The Cinderella Kid
by Nick Papagni
In this day of endless negative news cycles, we are always searching for an uplifting story. I found one right here in Fresno.
This is a story about Maxwell Namath Schuh, now a professional baseball player. He and I crossed paths in 2003 when I got a call from Malloch Mustangs head coach Eddie Papulias. Eddie asked me to be the offensive coordinator for the Bullard Youth Football League. He told me there was a promising quarterback named Max Schuh.
At the time, Max was a 6th grader at St. Anthony's School. He was 5’1” and weighed 95 pounds. He was also left-handed, had a good arm and was accurate. He knew the assignment for every position and was fun to coach. When we would throw the football, I always thought to myself, “This kid would make an outstanding pitcher someday.”
Periodically we would bring out the mitts and it was clear this lefty had a natural movement on his ball. The Malloch Mustangs went 12-0 that year. Max established a pattern early on that his sports seasons would repeatedly end with championships. He was that player that didn't panic under pressure.
Fast forward to 2008. Max was a sophomore excelling academically at Edison High School and decided to try out for the baseball team. Head varsity baseball coach Cliff Rold decided to keep him around as a reserve outfielder. Although Max played sparingly that year, his coach saw something special in him.
"Max was a competitor and you can see he wanted to learn and get better,” Rold recalled. “With his work ethic you could tell Max was going to be successful.”
As a junior, Max also decided to play quarterback for the Tiger’s football program coached by former NFL standout and Edison alumnus Tim McDonald and assisted by current Tiger’s coach Matt Johnson. He had grown to be about 5’10” and 155 pounds but was slow and a finesse passer. It was anything but clear that he could be a contributor at a school known for producing the best and most athletic high school quarterbacks in the Valley. While he did not fit the profile of those who came before him, Max over time earned the respect of both his coaches and fellow teammates.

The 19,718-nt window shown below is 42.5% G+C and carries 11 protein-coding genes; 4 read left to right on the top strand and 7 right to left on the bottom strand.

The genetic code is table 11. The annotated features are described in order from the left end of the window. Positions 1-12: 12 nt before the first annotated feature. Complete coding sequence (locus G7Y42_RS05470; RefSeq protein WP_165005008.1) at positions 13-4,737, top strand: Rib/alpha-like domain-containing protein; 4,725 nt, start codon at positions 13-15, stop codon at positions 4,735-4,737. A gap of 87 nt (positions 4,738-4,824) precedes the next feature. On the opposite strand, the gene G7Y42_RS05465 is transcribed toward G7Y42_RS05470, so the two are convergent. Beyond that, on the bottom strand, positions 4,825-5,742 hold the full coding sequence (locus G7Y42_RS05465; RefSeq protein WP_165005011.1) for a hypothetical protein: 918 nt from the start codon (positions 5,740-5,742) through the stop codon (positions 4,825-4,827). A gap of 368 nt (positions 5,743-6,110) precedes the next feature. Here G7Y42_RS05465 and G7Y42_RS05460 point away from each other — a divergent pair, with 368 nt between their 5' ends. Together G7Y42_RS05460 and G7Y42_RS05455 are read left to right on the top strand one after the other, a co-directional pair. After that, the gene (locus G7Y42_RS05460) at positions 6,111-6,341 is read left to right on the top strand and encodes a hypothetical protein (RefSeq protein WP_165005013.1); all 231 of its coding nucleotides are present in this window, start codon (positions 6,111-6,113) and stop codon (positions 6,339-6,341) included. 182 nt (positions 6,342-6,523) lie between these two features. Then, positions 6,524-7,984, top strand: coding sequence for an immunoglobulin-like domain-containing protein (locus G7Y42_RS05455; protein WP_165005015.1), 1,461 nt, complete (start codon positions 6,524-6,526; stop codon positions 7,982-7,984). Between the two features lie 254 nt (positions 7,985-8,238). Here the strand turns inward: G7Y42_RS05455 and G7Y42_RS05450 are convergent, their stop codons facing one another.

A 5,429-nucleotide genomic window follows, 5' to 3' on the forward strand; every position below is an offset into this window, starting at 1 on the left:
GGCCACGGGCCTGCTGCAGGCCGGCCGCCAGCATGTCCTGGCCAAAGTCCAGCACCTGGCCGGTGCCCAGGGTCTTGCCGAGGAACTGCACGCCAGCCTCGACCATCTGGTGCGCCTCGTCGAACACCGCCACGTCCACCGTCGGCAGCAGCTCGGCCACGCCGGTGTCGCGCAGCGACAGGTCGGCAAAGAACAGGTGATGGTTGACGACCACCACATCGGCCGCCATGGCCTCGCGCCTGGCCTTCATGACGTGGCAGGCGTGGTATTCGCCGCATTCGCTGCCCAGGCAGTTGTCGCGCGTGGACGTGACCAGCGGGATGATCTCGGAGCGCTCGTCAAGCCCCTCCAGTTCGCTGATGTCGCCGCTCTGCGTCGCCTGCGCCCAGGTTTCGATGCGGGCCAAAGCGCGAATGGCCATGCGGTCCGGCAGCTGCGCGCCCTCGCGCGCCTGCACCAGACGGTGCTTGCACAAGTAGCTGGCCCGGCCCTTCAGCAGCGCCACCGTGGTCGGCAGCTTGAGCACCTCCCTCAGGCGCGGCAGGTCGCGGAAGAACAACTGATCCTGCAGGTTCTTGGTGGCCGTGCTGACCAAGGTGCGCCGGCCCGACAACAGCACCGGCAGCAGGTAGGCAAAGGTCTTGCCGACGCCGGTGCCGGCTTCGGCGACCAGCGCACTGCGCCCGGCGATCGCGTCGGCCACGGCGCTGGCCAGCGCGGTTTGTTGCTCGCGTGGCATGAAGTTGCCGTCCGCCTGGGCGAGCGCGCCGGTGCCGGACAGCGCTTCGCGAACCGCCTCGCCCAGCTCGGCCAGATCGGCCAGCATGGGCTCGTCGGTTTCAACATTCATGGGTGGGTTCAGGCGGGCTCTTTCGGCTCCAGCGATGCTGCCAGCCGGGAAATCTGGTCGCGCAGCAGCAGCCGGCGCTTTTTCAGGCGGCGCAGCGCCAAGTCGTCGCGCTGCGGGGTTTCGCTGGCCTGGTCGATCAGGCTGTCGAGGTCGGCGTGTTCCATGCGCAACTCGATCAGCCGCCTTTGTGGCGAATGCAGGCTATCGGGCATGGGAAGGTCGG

During his junior year in baseball, Max was moved to first base to take advantage of his great hands and fielding skills. The Tigers began their march to their first CIF Central Section Championship in school history by beating San Joaquin Memorial. The team included a number of multi-talented players, including two that were eventually drafted by Major League Baseball--Marquise Cooper in the third round by the Miami Marlins and T.J. McDonald in the third round out of USC by the St. Louis Rams. Rold says "Max was an integral part to the 2009 Valley Championship team. He was a part of the ‘dirty dozen’”--the team that changed the history of Edison baseball.
As his senior year arrived, Max finally started to grow but, more importantly, he was now a team leader.
“When the Edison Tigers are helping develop quarterbacks we are not so enamored with their physical skill set as much as we are about developing our future leaders in life, business, politics, etc.,” Matt Johnson explained.
“To put it simply, Max is the greatest CEO I've ever coached. His commander-in-chief status was unmatched and he was unwavering in his pursuit of total excellence,” Johnson continued.